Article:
Nestled amid wild expanses of coastline and nature hot spots, you can find the delightful harbour town of Wells-next-the-Sea. First recognised in the Domesday Book, Wells was named after the fresh springs that were once found along its stretch of coast. Since those days, the town has grown but always in keeping with the surroundings – ensuring much of the area’s natural beauty has been protected and respected.
Regarded as one of the most attractive towns on the North Norfolk coast, Wells is famed for its long sweeping beaches, the majority of which are bordered by pine woodland. Situated in an Area of Outstanding Natural Beauty, the sandy beaches of Wells are edged by colourful beach huts – arguably Well’s most famous feature. Dog friendly and immortalised in film thanks to the closing scenes of Shakespeare in Love, the beaches offer no end of possibilities for family, walkers and water-sports enthusiasts to name but a few. Behind the beaches and over the grassy dunes you’ll find yourself lost in a forest of mature pines, planted over 100 years ago, which is home to a multitude of rare birds and all manner of wildlife.
Moving into the town, you are met by the bustling harbour filled with small fishing boats, as well as a fine selection of shops along the charming Staithe Street – not a chain store in sight. The shops you find at Wells take pride in their local produce, providing a full range of foodstuffs, including a traditional butcher, baker, fishmonger, delicatessen and greengrocer as well as serving holiday needs for buckets and spades, holiday clothing and gifts to take home. For those looking to browse; books, paintings, jewellery, designer clothes and giftware of many kinds are on offer.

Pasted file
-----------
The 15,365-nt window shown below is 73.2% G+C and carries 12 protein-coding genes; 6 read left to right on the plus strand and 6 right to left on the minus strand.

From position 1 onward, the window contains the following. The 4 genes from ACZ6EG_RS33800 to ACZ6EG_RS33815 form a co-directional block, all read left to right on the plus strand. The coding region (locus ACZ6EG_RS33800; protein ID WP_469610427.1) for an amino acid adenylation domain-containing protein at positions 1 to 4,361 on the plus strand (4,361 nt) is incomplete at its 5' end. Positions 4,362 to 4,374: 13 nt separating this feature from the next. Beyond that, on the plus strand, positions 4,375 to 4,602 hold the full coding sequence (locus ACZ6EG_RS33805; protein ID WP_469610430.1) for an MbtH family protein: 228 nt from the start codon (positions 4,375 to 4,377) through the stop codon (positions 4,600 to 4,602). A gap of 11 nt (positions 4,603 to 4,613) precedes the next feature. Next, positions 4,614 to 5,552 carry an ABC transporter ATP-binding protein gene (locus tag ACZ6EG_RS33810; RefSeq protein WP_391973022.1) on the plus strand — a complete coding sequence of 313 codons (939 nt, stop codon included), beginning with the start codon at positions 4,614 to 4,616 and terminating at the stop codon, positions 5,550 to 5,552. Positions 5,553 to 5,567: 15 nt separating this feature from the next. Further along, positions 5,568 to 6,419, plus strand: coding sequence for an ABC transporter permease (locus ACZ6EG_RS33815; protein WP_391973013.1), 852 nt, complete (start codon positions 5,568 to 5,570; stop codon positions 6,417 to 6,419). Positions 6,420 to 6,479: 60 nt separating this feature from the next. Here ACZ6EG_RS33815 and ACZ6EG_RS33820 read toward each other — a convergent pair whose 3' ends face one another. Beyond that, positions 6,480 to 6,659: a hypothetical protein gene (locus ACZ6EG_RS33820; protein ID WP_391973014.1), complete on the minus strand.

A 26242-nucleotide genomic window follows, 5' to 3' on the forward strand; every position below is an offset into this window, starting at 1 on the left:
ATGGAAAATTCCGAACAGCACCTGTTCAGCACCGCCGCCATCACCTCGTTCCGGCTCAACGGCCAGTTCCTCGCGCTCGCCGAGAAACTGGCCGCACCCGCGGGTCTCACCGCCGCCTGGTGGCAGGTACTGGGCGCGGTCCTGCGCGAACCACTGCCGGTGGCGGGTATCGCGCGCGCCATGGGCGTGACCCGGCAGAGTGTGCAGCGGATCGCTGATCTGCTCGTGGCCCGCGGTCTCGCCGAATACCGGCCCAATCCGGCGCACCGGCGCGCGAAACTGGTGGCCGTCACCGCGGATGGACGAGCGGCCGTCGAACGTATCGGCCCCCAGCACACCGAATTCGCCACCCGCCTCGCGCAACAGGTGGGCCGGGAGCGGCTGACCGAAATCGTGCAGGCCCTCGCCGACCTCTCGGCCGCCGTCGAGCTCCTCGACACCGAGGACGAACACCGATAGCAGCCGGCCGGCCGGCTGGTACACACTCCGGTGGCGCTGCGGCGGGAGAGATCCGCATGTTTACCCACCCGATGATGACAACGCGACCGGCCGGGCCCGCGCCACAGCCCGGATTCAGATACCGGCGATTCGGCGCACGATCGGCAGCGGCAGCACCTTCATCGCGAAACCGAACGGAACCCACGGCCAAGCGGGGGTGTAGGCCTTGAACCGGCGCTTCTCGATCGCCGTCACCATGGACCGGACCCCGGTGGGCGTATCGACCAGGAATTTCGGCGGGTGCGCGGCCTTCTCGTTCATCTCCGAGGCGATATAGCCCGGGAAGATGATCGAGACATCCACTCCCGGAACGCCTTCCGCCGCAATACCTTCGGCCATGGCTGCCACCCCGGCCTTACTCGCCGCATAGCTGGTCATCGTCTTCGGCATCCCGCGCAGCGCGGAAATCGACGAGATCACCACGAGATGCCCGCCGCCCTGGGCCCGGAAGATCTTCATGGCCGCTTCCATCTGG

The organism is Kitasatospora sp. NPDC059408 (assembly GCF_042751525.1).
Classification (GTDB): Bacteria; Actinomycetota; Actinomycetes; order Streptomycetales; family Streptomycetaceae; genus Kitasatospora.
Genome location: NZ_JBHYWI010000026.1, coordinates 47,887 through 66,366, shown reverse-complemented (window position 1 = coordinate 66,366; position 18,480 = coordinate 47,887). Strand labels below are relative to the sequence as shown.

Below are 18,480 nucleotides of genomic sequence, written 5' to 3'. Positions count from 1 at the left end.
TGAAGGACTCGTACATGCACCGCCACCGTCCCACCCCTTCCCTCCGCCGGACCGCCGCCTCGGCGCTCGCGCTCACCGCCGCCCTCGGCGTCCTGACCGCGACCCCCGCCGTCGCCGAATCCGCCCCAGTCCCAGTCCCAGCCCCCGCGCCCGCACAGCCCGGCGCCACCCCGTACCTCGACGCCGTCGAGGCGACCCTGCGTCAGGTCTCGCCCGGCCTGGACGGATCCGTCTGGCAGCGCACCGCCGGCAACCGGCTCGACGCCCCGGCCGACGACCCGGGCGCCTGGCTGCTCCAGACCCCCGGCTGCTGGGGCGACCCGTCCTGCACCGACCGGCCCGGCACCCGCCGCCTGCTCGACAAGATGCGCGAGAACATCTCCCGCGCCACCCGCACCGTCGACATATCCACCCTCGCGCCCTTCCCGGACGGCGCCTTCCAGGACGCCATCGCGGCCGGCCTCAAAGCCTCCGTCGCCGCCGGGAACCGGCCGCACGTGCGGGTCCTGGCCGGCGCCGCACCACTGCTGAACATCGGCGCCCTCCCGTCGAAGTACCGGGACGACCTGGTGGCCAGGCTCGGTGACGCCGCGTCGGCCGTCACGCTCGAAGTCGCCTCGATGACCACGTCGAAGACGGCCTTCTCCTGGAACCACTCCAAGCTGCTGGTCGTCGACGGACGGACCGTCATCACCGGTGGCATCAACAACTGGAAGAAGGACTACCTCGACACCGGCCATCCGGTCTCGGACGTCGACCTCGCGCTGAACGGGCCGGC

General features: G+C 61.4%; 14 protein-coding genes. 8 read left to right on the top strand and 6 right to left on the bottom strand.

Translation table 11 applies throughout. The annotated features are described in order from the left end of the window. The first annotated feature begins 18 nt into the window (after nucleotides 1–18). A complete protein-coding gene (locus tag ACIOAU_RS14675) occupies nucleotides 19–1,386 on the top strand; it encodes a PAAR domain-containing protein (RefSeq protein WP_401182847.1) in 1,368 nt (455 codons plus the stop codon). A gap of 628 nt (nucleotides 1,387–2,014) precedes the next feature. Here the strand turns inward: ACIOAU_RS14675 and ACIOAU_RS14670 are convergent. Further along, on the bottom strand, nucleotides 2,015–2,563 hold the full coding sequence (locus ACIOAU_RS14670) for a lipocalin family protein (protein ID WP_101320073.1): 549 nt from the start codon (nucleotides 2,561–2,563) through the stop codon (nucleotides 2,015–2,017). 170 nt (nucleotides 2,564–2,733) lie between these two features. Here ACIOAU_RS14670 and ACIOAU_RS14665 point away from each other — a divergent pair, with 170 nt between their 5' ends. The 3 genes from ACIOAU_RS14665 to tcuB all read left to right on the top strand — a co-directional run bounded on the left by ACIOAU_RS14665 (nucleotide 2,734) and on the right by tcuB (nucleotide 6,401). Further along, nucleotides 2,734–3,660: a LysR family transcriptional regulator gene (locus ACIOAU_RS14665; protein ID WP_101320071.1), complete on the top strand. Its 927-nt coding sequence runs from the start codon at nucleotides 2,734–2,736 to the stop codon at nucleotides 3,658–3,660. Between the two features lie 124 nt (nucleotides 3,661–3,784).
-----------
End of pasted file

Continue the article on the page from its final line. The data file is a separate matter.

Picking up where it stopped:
Wells has a complex network of narrow streets, old alleys and yards, and a many number of former coaching inns and public houses. Unspoilt and attractive, Wells is filled with beautiful architecture, many of which are listed. Travelling towards the top of the town, you will find the Buttlands – a wide green space bordered by thriving lime trees and impressive Georgian and Victorian properties. In this area, you will also find the Parish Church of St. Nicholas, which was rebuilt on its present footprint in about 1460, and again after a fire in 1879 following a lightning strike.
As a popular holiday destination, the peak summer season sees over 10,000 holidaymakers join the 2,000 permanent residents, drawn in by the ever-popular Summer Carnival. Various events take place over a one-week period, including live music, competitions, BBQ, workshops, and disco, which culminates in a Carnival procession that starts and finishes at the Buttlands, winding its way around the town – something to look forward to each year.
Quaint and calm, Wells-next-the-Sea offers safe harbour for all, whether they need a short getaway or a long-term arrangement.